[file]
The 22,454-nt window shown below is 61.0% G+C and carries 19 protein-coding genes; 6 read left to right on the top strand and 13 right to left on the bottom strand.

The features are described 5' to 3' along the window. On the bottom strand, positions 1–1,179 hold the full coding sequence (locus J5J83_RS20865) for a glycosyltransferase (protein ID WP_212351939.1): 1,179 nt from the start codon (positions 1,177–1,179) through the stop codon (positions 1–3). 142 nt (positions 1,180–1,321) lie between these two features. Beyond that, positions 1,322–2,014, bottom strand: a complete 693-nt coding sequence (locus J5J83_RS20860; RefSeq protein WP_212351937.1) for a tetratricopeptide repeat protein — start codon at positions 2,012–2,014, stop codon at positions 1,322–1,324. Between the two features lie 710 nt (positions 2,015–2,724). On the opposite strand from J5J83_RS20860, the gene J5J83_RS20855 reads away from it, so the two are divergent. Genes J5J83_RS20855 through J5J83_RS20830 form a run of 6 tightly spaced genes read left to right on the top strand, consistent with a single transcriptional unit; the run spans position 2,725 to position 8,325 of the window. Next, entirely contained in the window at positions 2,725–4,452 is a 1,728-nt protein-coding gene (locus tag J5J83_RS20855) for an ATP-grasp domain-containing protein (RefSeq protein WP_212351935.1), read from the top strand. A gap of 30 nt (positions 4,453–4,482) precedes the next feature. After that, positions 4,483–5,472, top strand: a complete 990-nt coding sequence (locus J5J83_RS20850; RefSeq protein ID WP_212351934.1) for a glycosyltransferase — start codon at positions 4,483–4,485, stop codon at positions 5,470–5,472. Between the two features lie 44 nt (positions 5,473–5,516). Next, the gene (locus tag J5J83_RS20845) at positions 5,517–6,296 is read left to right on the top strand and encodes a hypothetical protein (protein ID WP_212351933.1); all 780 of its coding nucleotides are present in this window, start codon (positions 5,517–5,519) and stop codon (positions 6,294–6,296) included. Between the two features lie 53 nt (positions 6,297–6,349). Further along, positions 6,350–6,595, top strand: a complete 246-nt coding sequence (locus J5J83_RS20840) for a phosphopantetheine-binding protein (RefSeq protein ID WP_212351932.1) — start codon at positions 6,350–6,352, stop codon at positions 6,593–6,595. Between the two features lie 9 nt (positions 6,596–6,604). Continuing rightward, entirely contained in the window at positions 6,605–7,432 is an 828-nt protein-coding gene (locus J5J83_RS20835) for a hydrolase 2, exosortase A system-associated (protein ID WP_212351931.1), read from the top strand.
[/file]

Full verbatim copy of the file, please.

The 22,454-nt window shown below is 61.0% G+C and carries 19 protein-coding genes; 6 read left to right on the top strand and 13 right to left on the bottom strand.

The features are described 5' to 3' along the window. On the bottom strand, positions 1–1,179 hold the full coding sequence (locus J5J83_RS20865) for a glycosyltransferase (protein ID WP_212351939.1): 1,179 nt from the start codon (positions 1,177–1,179) through the stop codon (positions 1–3). 142 nt (positions 1,180–1,321) lie between these two features. Beyond that, positions 1,322–2,014, bottom strand: a complete 693-nt coding sequence (locus J5J83_RS20860; RefSeq protein WP_212351937.1) for a tetratricopeptide repeat protein — start codon at positions 2,012–2,014, stop codon at positions 1,322–1,324. Between the two features lie 710 nt (positions 2,015–2,724). On the opposite strand from J5J83_RS20860, the gene J5J83_RS20855 reads away from it, so the two are divergent. Genes J5J83_RS20855 through J5J83_RS20830 form a run of 6 tightly spaced genes read left to right on the top strand, consistent with a single transcriptional unit; the run spans position 2,725 to position 8,325 of the window. Next, entirely contained in the window at positions 2,725–4,452 is a 1,728-nt protein-coding gene (locus tag J5J83_RS20855) for an ATP-grasp domain-containing protein (RefSeq protein WP_212351935.1), read from the top strand. A gap of 30 nt (positions 4,453–4,482) precedes the next feature. After that, positions 4,483–5,472, top strand: a complete 990-nt coding sequence (locus J5J83_RS20850; RefSeq protein ID WP_212351934.1) for a glycosyltransferase — start codon at positions 4,483–4,485, stop codon at positions 5,470–5,472. Between the two features lie 44 nt (positions 5,473–5,516). Next, the gene (locus tag J5J83_RS20845) at positions 5,517–6,296 is read left to right on the top strand and encodes a hypothetical protein (protein ID WP_212351933.1); all 780 of its coding nucleotides are present in this window, start codon (positions 5,517–5,519) and stop codon (positions 6,294–6,296) included. Between the two features lie 53 nt (positions 6,297–6,349). Further along, positions 6,350–6,595, top strand: a complete 246-nt coding sequence (locus J5J83_RS20840) for a phosphopantetheine-binding protein (RefSeq protein ID WP_212351932.1) — start codon at positions 6,350–6,352, stop codon at positions 6,593–6,595. Between the two features lie 9 nt (positions 6,596–6,604). Continuing rightward, entirely contained in the window at positions 6,605–7,432 is an 828-nt protein-coding gene (locus J5J83_RS20835) for a hydrolase 2, exosortase A system-associated (protein ID WP_212351931.1), read from the top strand.